Unitarian Universalists

Buttigieg and faith: WPost edges closer to covering pew gaps inside today's Democratic Party

Buttigieg and faith: WPost edges closer to covering pew gaps inside today's Democratic Party

A decade or more ago — I forget which White House race — the pollster and scholar John C. Green of the University of Akron made a witty comment about American politics and the role that faith often plays at ground level on election day.

This election, he told me (and I paraphrase), was going to be another one of those cases in which the presidency would be decided by Catholic voters in Ohio. But Green didn’t just point at generic Catholic voters. He said that the crucial factor would be whether “Catholics who go to Mass every Sunday” showed up at the polls in greater numbers than “Catholics who go to Mass once a month.”

In other words, he was saying that there is no one Catholic vote (click here for GetReligion posts on this topic) involved in the so-called “pew gap.” Catholics who go to Mass every week (or even daily) have different beliefs than those who show up every now and then.

So when a presidential candidate hires a “faith outreach director,” it’s crucial to ask (a) which group of believers the candidate hopes to rally, (b) how many of them are out there and (c) are we talking about people whose faith pushes them into action?

You can see these factors — often hidden between the lines — in a recent Washington Post story that ran with this headline: “Pete Buttigieg hires the first faith outreach director of the 2020 campaign.” There are one or two places in this piece where the Post team comes really, really close to examining the crucial faith-based cracks inside today’s Democratic Party.

The key: Is Buttigieg trying to rally religious liberals (and secularists) who already on his side or is he, like Barack Obama, attempting to reach out to centrists and liberal evangelicals? So far, the other key player in this pre-primary faith contest is Sen. Cory Booker (D-N.J.), who urgently needs support from voters in the African-American church.

So Buttigieg has hired the Rev. Shawna Foster as his faith-outreach director. What does this tell us about the Democratic Party at this stage of the contest?

Foster … has a broad imperative to talk to all religious groups. She said she thinks mainline Protestants (those who are not evangelical and tend to be more liberal, both religiously and politically) have been overlooked by political campaigns and are probably sympathetic to the religious views of Buttigieg, an Episcopalian.

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Surprise! It's time for another one-sided look at the birth of a new church -- the Women Priests

Surprise! It's time for another one-sided look at the birth of a new church -- the Women Priests

It’s time for another GetReligion post about mainstream press coverage of the Women Priests (or “WomenPriests”) movement. So, all together now, let’s click off the key points that must be made.

(1) As Mollie “GetReligionista emerita” Hemingway used to say, just because someone says that he or she plays shortstop for the New York Yankees does not mean that this person plays shortstop for the world’s most famous baseball team. Only the leaders of the Yankees get to make that call.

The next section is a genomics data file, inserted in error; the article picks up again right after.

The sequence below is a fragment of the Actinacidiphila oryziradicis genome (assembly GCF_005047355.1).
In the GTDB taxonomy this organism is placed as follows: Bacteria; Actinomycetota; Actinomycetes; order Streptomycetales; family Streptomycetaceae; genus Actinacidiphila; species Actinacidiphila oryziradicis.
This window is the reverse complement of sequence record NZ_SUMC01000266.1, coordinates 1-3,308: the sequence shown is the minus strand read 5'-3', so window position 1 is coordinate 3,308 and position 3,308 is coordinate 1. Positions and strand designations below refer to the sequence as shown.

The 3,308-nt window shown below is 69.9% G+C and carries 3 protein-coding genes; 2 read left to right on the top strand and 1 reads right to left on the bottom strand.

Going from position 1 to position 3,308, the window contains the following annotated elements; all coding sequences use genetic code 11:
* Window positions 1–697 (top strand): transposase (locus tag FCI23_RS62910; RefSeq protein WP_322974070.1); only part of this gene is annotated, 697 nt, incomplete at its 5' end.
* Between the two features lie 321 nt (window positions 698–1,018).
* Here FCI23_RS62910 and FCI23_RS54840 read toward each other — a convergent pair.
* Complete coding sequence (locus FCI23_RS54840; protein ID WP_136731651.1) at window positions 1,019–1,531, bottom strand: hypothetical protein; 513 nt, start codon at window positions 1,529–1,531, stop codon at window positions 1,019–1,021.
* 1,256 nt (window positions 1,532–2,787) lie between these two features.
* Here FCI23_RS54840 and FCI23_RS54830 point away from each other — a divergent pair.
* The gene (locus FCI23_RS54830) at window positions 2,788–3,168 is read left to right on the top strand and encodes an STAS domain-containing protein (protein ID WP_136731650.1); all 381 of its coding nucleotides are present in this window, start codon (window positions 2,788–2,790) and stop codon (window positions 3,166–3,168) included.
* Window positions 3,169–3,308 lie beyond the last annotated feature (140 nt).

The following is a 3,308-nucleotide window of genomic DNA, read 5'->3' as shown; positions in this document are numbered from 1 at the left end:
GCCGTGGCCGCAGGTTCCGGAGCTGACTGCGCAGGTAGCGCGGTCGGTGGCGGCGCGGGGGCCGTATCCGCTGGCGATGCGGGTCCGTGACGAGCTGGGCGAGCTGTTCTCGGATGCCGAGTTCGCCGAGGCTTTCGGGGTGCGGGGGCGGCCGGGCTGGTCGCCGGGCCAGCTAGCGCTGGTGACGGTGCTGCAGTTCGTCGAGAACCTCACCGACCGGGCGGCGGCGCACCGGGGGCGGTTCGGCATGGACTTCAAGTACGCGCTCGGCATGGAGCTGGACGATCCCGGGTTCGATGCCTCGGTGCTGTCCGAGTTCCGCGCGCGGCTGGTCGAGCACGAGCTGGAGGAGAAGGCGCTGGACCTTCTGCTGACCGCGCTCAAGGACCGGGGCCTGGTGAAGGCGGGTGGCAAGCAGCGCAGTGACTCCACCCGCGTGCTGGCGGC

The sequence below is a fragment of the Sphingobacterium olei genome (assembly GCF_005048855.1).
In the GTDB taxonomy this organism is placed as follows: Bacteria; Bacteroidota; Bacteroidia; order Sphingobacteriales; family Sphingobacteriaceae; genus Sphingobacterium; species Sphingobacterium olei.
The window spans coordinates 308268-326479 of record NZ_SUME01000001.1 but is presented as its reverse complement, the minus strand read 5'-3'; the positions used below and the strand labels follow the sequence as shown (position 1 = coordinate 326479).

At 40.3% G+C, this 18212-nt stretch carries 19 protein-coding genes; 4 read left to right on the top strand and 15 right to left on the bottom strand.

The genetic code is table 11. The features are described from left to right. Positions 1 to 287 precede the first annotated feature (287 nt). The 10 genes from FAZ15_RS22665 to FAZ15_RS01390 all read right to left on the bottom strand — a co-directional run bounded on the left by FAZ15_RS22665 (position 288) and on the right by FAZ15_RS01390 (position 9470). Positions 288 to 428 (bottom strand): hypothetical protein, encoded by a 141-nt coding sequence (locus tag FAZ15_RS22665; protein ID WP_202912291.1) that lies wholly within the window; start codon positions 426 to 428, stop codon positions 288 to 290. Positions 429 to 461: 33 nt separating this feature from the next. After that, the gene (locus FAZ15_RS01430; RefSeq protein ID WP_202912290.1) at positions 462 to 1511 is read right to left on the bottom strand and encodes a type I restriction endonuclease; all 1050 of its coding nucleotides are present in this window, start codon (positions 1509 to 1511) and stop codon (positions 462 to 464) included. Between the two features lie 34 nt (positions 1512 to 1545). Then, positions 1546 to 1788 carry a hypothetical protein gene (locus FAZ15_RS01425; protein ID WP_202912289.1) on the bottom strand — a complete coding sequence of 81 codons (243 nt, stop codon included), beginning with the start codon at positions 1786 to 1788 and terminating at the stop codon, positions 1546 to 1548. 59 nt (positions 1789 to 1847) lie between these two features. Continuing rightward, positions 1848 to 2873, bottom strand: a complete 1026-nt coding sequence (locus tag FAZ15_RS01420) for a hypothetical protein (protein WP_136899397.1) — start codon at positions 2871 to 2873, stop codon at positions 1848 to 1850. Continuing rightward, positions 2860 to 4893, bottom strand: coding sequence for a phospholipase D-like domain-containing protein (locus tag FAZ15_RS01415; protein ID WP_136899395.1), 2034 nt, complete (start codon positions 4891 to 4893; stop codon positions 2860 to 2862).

(2) The doctrine of “apostolic succession” involves more than one bishop laying hands on someone. Ordination in ancient Christian churches requires “right doctrine” as well as “right orders.” Also, it helps to know the name of the bishop or bishops performing the alleged ordination. Be on the alert for “Old Catholic” bishops, some of whom were ordained via mail order.

(3) Consecrating a Catholic bishop requires the participation of three Catholic bishops, and the “right orders” and “right doctrine” question is relevant, once again. A pastor ordained by an alleged bishop is an alleged priest.

(4) It may be accurate to compare the apostolic succession claims of Anglicans and Lutherans to those made by Women Priest leaders (although the historic Anglican and Lutheran claims are stronger). This is evidence of a larger truth — that the Women Priests movement is a new form of liberal Protestantism.

(5) It is not enough for journalists to offer an obligatory “Catholic press officials declined to comment” paragraph on this issue. Legions of scholars, lay activists and articulate priests are available to be interviewed.

(6) Sacramental Catholic rites — valid ones, at least — are rarely held in Unitarian Universalist sanctuaries.

Once again, let me make a key point: Would your GetReligionistas praise a mainstream news story on this movement that offered a fair-minded, accurate, 50-50 debate between articulate, informed voices on both sides? You bet. Once again: If readers find a story of this kind, please send us the URL.

That brings us to yet another PR report on the Women Priests, this time care of The Louisville Courier-Journal and the Gannett wire service. The headline: “Condemned by the Vatican, women priests demand place at Catholic altar.”

Kudos for the “Condemned by the Vatican” angle in the headline, which — sort of — addresses the New York Yankees shortstop issue. Another careful wording shows up in this summary passage at the top of the long, long, very long story, which opens with — you guessed it — a rite in a Unitarian church office:

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Unitarians in the desert: A few basic facts go a long way in explaining religious freedom lawsuit

Unitarians in the desert: A few basic facts go a long way in explaining religious freedom lawsuit

I’m shaking my head.

The answer was easy. So easy.

Why then didn’t NPR bother to include it?

Here’s what I’m talking about: Back in October, I wrote about an NPR piece with a compelling title of “Deep In The Desert, A Case Pits Immigration Crackdown Against Religious Freedom.”

I offered lukewarm praise for parts of that report, but mostly I questioned the lack of specific facts concerning the lawsuit and, more precisely, the religion angle. I noted that NPR mentioned a humanitarian aid organization called No More Deaths and quoted a volunteer named Scott Warren.

But I complained: